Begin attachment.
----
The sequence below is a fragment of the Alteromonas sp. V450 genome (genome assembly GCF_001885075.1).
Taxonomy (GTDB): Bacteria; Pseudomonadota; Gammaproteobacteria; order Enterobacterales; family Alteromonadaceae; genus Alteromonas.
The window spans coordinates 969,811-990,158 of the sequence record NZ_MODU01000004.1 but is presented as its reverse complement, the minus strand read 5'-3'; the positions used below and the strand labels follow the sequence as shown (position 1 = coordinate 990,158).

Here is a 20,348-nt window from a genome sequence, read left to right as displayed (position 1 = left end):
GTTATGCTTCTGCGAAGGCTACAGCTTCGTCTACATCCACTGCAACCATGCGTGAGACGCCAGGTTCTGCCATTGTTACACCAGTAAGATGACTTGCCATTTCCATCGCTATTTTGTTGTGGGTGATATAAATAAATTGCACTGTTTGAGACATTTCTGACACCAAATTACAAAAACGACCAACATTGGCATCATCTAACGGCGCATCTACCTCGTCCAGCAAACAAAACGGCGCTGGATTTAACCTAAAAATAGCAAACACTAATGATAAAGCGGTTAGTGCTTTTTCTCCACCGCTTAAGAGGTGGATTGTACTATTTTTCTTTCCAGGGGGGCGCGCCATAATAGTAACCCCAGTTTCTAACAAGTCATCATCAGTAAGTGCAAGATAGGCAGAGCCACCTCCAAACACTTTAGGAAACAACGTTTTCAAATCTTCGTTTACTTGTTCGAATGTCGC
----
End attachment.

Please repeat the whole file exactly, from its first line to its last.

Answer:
The sequence below is a fragment of the Alteromonas sp. V450 genome (genome assembly GCF_001885075.1).
Taxonomy (GTDB): Bacteria; Pseudomonadota; Gammaproteobacteria; order Enterobacterales; family Alteromonadaceae; genus Alteromonas.
The window spans coordinates 969,811-990,158 of the sequence record NZ_MODU01000004.1 but is presented as its reverse complement, the minus strand read 5'-3'; the positions used below and the strand labels follow the sequence as shown (position 1 = coordinate 990,158).

Here is a 20,348-nt window from a genome sequence, read left to right as displayed (position 1 = left end):
GTTATGCTTCTGCGAAGGCTACAGCTTCGTCTACATCCACTGCAACCATGCGTGAGACGCCAGGTTCTGCCATTGTTACACCAGTAAGATGACTTGCCATTTCCATCGCTATTTTGTTGTGGGTGATATAAATAAATTGCACTGTTTGAGACATTTCTGACACCAAATTACAAAAACGACCAACATTGGCATCATCTAACGGCGCATCTACCTCGTCCAGCAAACAAAACGGCGCTGGATTTAACCTAAAAATAGCAAACACTAATGATAAAGCGGTTAGTGCTTTTTCTCCACCGCTTAAGAGGTGGATTGTACTATTTTTCTTTCCAGGGGGGCGCGCCATAATAGTAACCCCAGTTTCTAACAAGTCATCATCAGTAAGTGCAAGATAGGCAGAGCCACCTCCAAACACTTTAGGAAACAACGTTTTCAAATCTTCGTTTACTTGTTCGAATGTCGC